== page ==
Learn how you can reduce your food waste when heading into the woods
Summertime screams camping and just because the end of August is upon us, it doesn’t mean summer is over quite yet. There’s plenty of time to get out into nature and connect with the landscape around us.
When I think of camping, I always think of hot dogs and marshmallows, but as I dive deeper into my zero-waste and sustainability journey, I’ve realized how many times I’ve left a camping trip feeling groggy, while also having produced a ton of waste from all of the packaged foods. Their ingredients don’t exactly have us feeling one with nature, and they definitely don’t encourage a “leave the space the way you found it” mentality.
I sat down and chatted with Her Wellness Design nutritionist Lisa Larochelle about her recent experience with portaging through Algonquin Provincial Park in Ontario. I was so in awe of her process of drying and preparing all of her own foods to create the most lightweight and zero-waste camping experience for herself and her partner.
Her Wellness DesignWhen you’re backcountry camping, you don’t have the luxury of a cooler, which makes it trickier to keep food for a long period of time. “Portaging” also means that you’re not only carrying your pack and all of your essentials, but you’re also lugging a water craft with you, so having minimal weight added to your person is the goal here.
Lisa—who is already a big fan of cooking—took this challenge to heart and decided to dry all of her vegetables and other foods into a variety of soup mixes. She filled a bowl with rice, dried peas, corn, kale, and tomato sauce—which crumbles like paper when dried—and then added all of her spices to the mix. This way, when she got to her camp site, all she had to do was boil water and throw in everything from her Mason jar.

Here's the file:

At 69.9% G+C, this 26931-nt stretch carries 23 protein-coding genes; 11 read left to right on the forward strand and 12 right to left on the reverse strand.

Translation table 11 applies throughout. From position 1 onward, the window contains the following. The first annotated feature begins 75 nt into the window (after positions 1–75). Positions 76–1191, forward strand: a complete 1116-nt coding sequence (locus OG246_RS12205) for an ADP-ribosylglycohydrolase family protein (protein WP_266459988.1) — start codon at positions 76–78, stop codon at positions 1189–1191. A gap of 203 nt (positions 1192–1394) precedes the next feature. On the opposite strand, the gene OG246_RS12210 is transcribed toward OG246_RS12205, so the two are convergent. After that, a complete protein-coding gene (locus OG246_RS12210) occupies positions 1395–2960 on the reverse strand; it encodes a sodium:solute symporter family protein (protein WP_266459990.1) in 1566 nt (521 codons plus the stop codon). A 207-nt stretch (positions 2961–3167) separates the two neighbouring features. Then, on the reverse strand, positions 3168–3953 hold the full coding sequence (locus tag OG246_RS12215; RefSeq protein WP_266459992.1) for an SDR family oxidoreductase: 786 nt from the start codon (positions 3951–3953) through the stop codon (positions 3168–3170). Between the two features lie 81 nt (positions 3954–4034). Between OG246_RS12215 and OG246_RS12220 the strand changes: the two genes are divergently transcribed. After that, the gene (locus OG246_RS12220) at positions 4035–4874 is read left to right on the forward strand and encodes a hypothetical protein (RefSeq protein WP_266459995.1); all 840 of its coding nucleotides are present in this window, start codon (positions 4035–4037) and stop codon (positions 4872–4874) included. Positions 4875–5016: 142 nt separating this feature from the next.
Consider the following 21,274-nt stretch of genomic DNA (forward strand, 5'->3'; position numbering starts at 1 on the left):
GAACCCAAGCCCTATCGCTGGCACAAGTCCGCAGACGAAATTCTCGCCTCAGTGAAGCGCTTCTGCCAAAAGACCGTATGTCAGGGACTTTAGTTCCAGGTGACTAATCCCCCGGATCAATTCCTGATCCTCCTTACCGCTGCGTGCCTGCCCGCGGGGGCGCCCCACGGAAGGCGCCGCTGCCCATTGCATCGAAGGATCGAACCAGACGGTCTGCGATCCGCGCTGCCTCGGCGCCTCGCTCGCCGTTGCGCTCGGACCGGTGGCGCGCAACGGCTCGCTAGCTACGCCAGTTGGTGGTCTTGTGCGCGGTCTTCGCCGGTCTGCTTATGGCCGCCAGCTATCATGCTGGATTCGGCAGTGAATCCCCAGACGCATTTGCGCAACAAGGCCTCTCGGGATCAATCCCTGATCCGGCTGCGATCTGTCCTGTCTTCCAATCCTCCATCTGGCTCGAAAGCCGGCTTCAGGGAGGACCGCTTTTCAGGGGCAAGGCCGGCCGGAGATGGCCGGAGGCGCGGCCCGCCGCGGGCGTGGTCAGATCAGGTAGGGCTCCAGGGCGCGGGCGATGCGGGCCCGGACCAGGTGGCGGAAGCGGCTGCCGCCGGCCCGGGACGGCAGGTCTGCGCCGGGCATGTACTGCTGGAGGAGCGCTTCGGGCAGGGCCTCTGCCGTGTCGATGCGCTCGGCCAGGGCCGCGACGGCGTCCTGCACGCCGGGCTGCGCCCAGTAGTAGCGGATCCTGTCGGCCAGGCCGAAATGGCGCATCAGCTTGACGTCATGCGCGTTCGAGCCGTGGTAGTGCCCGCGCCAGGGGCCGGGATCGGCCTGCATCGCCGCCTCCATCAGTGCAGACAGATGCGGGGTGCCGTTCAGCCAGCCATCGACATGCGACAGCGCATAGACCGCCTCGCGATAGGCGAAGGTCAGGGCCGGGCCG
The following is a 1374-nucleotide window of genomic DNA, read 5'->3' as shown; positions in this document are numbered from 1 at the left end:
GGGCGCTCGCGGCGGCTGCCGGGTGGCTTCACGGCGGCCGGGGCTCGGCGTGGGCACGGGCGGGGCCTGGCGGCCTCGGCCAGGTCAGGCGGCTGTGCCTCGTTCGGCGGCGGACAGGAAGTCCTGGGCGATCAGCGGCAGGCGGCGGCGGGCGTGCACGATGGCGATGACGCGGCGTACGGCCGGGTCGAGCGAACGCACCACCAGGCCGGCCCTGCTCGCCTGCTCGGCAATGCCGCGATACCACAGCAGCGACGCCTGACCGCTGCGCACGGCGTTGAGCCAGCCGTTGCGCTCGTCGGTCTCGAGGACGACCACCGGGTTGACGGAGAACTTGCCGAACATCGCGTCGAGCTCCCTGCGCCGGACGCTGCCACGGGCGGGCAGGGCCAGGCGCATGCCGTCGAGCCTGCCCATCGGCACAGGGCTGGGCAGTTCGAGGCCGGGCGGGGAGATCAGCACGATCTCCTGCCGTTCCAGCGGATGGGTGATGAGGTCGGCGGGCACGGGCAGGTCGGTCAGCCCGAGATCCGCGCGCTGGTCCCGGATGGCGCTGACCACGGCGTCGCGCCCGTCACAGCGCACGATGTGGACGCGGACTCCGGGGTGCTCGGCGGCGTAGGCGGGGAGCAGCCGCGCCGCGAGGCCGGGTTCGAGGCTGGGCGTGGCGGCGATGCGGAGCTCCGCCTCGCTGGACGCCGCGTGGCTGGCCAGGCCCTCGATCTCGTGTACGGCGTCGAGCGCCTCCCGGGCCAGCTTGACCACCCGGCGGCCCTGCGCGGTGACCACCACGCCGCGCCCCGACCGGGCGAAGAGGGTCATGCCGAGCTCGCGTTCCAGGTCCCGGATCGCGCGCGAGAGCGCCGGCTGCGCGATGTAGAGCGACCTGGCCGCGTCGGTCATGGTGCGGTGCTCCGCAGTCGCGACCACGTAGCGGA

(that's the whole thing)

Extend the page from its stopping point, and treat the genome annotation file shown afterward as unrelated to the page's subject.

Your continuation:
The best part of this process is that as soon as she was done with the meals, her pack became lighter for the trek back. It also made it easier to not leave any traces around the campsite from open food or garbage which could attract bears, raccoons, or other wildlife.
“You don’t want to bring a lot,” Lisa suggests, as she ended up filling an entire bag with soup mix. “Once you rehydrate it, it’s more food than you think!” If you do end up having leftovers, you’d have to burn them because you can’t store and take them with you, which creates unnecessary food waste.
Lisa says that it was actually easier to prepare all of her own meals than she thought it would be, as four days of meals only took her about a day to prepare. She set her oven to 200 degrees F, had it on throughout the day, and as one meal was dehydrating, she’d prepare the next mix to go in.
By packing all of these goodies in Mason jars or reusable silicone bags, campers are able to not only reduce their waste while out in nature, but also minimize the intake of those packaged foods, which can be loaded with sodium and sugars.
This practice can be applied to any type of camping, not just backcountry camping or portaging, as it’s important to keep our waste low when entering these natural areas, preventing litter, and leaving sites exactly as we found them.
Her Wellness DesignLisa’s shares her favourite recipe—her chocolate granola—which you can find on her website here. Even though she’s been back from her trip for a couple of weeks, Lisa says she’s still making oatmeal every day and sprinkling this granola on top. It makes for a fantastic sweet snack to replenish the energy spent on the trails, while keeping your waste, sugars, and processed food intake down.